Transitioning to Adult Care | For Patients

When you turn 18, you become a legal adult. Legally, this means that you are in charge of making all of the decisions in your life. Before you turn 18, it is your parent or guardian’s job to give permission for your treatment and to communicate with the care team. On your 18th birthday, this becomes your job.

As a legal adult, you will decide who will know about your medical situation. You can choose whether or not you would like to sign a release to continue to involve your parents.

What happens when I turn 18?

What Happens When I Turn 18? gives young adults information that they need about their responsibilities as legal adults. Learn about consenting, privacy/sharing information, assigning a health care proxy and more.

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Everyone, including adults, needs support during stressful times, particularly when it comes to medical care. Boston Children’s Hospital provides family-centered care, which means we do not want to exclude the important members of your care team, including your parents or caregivers.

If you wish to share medical information with someone, you can sign a release of information that describes what you want and do not want to share, and with whom you want to share it.

Another part of becoming a legal adult means choosing a person to be your health care proxy. A health care proxy is someone who makes medical decisions for you in the short term when you are unable to do so yourself.

Pediatric vs. adult care

Transfer of Care guide for Young Adults

Transfer of Care to Adult Providers

A guide for young adults

Transfer of Care to Adult Providers: A Guide for Young Adults provides guidance to patients as they navigate the transfer from pediatric to adult care providers.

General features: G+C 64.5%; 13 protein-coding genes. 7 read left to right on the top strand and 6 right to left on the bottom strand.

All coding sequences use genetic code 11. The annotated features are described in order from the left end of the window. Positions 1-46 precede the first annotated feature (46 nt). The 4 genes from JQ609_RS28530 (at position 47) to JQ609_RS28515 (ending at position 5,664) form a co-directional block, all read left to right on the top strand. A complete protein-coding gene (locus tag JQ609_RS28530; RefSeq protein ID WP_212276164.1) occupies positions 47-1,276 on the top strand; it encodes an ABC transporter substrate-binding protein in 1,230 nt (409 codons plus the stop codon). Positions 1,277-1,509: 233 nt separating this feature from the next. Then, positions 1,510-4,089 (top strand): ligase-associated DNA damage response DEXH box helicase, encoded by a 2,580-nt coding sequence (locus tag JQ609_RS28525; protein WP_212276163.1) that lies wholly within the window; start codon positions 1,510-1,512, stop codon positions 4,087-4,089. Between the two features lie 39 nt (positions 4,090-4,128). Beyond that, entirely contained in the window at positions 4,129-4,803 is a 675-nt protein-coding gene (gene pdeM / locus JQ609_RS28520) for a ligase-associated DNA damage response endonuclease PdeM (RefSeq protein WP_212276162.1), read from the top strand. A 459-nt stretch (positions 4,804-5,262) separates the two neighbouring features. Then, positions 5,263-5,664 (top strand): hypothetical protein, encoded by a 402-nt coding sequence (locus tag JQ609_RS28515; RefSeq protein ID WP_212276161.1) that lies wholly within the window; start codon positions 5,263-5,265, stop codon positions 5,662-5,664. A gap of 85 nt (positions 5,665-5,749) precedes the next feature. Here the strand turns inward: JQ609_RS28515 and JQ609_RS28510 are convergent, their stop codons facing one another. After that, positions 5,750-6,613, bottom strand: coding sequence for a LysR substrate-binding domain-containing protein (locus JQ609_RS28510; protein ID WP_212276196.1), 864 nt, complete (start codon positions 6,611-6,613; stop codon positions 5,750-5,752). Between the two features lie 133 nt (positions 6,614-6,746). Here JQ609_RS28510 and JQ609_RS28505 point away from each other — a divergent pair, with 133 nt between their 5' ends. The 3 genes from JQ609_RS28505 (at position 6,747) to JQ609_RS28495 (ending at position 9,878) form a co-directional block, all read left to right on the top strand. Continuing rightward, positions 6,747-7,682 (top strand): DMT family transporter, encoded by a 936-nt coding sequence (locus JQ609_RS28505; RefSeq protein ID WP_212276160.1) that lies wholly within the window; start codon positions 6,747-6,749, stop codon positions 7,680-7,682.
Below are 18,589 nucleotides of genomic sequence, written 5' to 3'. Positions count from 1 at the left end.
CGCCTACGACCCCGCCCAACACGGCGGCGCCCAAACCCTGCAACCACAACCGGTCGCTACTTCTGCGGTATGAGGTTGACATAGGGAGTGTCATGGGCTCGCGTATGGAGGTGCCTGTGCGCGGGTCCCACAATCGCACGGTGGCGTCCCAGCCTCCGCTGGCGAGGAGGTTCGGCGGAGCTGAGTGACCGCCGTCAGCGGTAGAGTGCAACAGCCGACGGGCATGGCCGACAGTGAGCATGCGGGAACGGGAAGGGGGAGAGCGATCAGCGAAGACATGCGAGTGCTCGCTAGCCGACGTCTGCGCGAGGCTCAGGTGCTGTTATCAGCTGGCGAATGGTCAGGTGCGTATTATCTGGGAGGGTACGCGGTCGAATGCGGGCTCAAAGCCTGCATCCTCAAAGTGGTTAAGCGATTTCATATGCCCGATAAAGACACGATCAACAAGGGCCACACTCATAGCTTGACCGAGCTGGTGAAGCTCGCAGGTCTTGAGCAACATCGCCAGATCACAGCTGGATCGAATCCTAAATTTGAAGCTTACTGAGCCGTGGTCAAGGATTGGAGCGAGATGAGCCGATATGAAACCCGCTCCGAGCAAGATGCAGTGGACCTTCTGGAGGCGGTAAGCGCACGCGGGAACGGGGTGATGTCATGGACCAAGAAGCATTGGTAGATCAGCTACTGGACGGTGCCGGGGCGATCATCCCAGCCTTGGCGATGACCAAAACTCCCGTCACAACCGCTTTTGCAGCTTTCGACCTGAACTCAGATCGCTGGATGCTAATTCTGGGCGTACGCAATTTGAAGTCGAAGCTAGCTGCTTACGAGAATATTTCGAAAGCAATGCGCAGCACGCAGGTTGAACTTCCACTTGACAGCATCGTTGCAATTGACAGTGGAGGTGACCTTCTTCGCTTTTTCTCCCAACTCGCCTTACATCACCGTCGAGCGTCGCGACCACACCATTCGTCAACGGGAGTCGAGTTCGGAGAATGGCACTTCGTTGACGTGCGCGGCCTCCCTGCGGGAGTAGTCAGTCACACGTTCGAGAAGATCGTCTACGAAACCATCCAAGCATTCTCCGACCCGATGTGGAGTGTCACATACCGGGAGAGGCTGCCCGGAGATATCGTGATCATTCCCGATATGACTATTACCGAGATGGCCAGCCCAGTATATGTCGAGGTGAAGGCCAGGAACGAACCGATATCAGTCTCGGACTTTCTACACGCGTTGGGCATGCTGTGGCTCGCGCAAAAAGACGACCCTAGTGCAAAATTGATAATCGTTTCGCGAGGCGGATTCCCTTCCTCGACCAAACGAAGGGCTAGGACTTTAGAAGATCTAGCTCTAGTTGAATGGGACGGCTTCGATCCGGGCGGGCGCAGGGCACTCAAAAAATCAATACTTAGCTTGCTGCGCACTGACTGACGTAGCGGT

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There are several differences between pediatric care and adult care:

Pediatric care

  • Pediatric hospitals often have many multi-disciplinary clinics. A single appointment might include visits by many specialists.
  • Pediatric specialists may provide care coordination without needing to involve the pediatrician.
  • Pediatric care follows a family-centric model.
  • Typical appointment lengths with your pediatrician are 30-45 minutes and typical appointment lengths with specialists are 45-60 minutes.

Adult care

  • In adult hospitals, it is more common to work with specialists individually.
  • Adult specialists typically make recommendations, but much of the coordination is done by the primary care physician.
  • Adult-care follows a problem-focused model.
  • Typical appointment lengths with your primary care physician are 15-20 minutes, and typical appointment lengths with your adult specialists are 30-45 minutes.
When transferring to adult care, you may see fewer specialty physicians, because your primary care physician can manage many chronic health conditions. This also means your primary care physician’s role is more important. As you partner with your primary care physician, you can speak up and advocate for yourself to coordinate your care needs.